In other news, I found these necklaces for super cheap at the mall last weekend; I had to return something from online that was too big (!!!!), and God knows I'm a sucker for beautiful pretty jewelry things. I've been looking for a tiny silver necklace I could wear with basically anything, and this starfish from Fiore Boutique (which has sparkly bits you can't really see in this photo) fits the bill. I snagged two of these sort of friendship-bracelet-design necklaces, the one above and one with a more turquoise feel, from Gap (yes, Gap; I hear you laughing, Mom) and I am currently trying to figure out how to make more of my very own.

If I figure it out, you guys will be the first to get linked. I'm a giver that way.

 I absolutely promise I will return here to tell you, unless I don't find anything or if I forget to look entirely. You can probably guess which of those options is more likely to happen.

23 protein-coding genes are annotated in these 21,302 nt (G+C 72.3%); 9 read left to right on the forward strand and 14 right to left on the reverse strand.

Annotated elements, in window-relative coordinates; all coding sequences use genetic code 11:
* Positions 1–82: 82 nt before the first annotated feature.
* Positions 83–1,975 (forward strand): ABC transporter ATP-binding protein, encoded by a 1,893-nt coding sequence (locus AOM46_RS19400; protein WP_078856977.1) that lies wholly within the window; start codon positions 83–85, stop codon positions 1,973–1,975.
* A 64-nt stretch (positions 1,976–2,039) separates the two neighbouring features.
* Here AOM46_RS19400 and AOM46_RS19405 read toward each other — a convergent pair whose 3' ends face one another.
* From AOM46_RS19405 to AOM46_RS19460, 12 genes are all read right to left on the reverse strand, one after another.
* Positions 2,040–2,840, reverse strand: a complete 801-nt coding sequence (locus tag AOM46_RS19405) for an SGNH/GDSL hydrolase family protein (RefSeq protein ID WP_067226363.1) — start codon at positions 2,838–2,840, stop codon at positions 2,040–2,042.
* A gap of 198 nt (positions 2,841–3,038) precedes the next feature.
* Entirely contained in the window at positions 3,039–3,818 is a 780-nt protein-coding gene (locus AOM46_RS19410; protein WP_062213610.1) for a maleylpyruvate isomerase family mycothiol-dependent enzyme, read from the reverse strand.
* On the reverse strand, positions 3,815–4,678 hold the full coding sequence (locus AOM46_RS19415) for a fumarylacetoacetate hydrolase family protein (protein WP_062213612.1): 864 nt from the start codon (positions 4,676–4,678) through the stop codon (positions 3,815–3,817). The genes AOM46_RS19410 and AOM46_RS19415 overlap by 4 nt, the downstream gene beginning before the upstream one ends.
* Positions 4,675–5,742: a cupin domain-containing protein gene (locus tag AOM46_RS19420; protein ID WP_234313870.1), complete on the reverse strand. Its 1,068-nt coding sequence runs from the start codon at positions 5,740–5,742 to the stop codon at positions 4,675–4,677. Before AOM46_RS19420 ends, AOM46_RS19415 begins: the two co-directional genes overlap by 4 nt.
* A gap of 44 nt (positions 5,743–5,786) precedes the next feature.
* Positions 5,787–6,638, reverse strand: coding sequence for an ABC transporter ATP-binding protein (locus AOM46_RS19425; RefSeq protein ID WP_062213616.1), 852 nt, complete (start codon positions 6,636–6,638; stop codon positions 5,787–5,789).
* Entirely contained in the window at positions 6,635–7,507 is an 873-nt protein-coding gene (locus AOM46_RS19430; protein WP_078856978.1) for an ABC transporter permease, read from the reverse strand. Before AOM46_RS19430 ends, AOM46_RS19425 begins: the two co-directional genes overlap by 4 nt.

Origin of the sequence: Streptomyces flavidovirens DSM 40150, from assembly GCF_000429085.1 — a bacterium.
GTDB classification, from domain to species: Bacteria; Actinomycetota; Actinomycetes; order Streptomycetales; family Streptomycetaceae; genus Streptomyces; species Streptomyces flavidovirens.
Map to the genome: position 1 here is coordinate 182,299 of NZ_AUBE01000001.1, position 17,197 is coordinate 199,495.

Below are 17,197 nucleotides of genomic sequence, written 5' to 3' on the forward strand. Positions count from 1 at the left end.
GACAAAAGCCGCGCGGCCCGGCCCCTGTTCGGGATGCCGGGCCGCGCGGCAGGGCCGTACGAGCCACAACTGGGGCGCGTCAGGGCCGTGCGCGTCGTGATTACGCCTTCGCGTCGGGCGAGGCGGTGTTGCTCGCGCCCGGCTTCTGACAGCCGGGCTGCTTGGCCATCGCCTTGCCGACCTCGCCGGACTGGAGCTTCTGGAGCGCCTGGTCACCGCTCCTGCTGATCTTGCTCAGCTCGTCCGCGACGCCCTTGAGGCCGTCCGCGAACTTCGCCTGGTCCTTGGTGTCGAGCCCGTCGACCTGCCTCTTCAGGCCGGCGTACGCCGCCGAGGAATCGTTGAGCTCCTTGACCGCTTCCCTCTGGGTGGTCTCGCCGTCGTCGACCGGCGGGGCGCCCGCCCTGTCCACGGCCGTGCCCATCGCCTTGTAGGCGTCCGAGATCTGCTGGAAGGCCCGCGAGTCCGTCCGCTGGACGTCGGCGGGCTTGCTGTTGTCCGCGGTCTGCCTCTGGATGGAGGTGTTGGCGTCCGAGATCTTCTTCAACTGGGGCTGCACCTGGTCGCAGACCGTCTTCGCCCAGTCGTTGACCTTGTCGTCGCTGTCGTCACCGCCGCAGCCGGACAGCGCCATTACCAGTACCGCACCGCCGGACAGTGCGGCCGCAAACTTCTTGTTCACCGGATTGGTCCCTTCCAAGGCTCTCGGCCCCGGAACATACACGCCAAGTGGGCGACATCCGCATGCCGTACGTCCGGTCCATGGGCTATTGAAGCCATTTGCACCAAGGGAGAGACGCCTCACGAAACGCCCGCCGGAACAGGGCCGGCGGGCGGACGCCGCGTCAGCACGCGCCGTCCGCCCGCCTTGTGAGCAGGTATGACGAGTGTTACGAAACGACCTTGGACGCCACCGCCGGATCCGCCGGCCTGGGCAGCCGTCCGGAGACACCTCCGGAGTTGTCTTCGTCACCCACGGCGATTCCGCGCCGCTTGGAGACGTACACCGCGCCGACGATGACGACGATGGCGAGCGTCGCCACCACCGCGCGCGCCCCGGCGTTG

The last couple of days at work have been crazy busy, and then I'm working on a project for a friend (that I, the eternal procrastinator, put off finishing until the last minute - or, in this case, the last two weeks), so I've barely had time to breathe, let alone blog.

The Fourth of July is coming up rapidly, and I am looking forward to having a day off in a big way. Originally I was going to head back to Illinois to see my family, but we've had some stuff come up, so that won't be happening.

So I will be melancholy, but a Thursday off work is a Thursday off work; you won't hear me complain about that.